o Somerset County Council states
§ “We are responsible for speed limits on all public roads in Somerset, except the M5 and trunk roads (A36 and A303). The reason for providing speed limits is to improve safety for all road users.” Source
o I would like to highlight the part “… improve safety for all road users.”
o Why is it that in Somerset we have rural roads that you cannot safely drive at 60mph and roads that are so narrow there are no white lines. Yet in both cases the national speed limit of 60mph applies.
o It is ironic that Somerset County Council see fit to reduce the speed limit on the majority of the A38 from 60mph to 40mph and the same reduction for the A370. These are “A” roads yet the narrow “B” roads and unclassified roads with there blind bends, hedgerows, trees, and concealed entrances remain at 60mph. Remember these roads are regularly used by cyclists, horse riders, dog walkers, runners, and walkers, all vulnerable users that warrant more protection. What is even more impossible to understand is that these “B” roads and unclassified roads have a speed limit just 10mph lower than the speed limit on our fastest roads, our motorways. Motorways where traffic flows in the same direction where vulnerable users, cyclists, horse riders, walkers, etc… are not allowed. Where is the logic, the common sense? Unbelievable.
Having read the blog what is your answer to the question: “With an average of 5 people being killed on our roads every day how many road deaths are acceptable?” Your first attempt will probably be greater than zero but now think again. What would the number be if it included your loved ones, your wife, husband, partner, son, daughter? I do not believe that anyone would think it should be greater than zero, they certainly have no concept of the pain, anguish, stress, devastation, and trauma road deaths cause. The link below, is Australian, but it illustrates the point very well. How would it be if we could create an updated version using members of the Sentencing Council, MP’s, PCC’s, Judges, and Advocates. Impossible I know but a nice thought.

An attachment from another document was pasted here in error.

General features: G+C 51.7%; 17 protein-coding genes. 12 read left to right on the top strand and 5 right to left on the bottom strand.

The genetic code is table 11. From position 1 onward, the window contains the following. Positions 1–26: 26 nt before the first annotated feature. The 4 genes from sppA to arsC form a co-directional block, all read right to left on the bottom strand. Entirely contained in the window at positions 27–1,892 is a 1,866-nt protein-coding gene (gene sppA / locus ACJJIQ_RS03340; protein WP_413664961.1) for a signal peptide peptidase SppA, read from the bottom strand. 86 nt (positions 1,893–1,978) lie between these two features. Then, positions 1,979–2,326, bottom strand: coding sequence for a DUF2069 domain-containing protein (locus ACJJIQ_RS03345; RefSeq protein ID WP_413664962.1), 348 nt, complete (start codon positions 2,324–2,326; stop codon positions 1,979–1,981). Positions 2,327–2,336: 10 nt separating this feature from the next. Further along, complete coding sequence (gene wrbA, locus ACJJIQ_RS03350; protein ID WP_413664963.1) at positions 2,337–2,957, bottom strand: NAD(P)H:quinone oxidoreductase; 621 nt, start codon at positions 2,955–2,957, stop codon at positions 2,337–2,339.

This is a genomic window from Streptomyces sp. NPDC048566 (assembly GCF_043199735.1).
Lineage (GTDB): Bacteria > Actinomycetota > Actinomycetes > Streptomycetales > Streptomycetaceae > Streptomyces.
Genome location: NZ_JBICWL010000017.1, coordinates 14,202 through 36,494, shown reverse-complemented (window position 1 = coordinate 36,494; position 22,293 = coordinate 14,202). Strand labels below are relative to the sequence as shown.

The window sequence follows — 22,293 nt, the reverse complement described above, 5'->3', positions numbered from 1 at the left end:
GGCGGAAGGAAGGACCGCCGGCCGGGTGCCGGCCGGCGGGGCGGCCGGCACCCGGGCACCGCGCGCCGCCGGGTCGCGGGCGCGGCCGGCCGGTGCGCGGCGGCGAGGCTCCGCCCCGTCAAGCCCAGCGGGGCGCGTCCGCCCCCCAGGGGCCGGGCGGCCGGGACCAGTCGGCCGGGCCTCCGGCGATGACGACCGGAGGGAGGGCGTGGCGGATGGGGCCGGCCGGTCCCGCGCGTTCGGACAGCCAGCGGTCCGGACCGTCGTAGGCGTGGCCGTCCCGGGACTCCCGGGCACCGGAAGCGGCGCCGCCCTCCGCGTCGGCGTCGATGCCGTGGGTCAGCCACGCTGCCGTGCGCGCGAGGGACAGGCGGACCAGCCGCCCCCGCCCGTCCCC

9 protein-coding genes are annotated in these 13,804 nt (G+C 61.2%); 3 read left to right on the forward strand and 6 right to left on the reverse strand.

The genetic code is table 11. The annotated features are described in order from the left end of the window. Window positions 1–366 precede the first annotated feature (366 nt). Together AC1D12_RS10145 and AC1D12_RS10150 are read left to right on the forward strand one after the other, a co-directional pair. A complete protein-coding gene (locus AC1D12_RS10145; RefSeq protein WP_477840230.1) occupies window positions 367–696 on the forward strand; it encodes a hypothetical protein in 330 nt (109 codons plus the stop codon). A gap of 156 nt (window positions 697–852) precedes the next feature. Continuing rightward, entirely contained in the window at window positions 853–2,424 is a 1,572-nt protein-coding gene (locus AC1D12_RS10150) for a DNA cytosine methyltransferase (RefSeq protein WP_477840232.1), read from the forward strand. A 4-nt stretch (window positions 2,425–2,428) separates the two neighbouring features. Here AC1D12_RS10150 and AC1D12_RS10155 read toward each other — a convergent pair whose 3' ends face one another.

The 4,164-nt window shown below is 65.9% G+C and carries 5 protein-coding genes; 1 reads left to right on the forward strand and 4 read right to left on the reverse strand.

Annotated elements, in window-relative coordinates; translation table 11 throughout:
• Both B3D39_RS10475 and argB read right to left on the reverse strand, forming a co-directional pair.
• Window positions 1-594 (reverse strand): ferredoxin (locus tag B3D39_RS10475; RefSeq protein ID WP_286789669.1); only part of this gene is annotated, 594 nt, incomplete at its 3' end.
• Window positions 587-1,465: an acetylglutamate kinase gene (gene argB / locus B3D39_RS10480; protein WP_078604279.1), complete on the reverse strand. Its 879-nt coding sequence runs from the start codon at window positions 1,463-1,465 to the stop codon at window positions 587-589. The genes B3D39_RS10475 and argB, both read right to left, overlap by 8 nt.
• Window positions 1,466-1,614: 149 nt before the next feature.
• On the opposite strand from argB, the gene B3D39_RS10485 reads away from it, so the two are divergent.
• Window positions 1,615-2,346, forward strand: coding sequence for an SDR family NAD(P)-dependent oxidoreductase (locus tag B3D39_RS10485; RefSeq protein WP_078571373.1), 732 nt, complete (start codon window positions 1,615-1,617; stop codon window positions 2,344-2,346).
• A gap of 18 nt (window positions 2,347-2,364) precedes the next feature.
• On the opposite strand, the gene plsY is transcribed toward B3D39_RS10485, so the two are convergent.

Future blogs aim to address the following questions:
· Do you think the Sentencing Council is helping to protect road users by setting guidelines or introducing a system that provides justice, punishment, deterrent and consistency?
· Do you think that the justice system is helping to protect road users right to life by handing down sentences that deter?
Updated on: 13 February 2024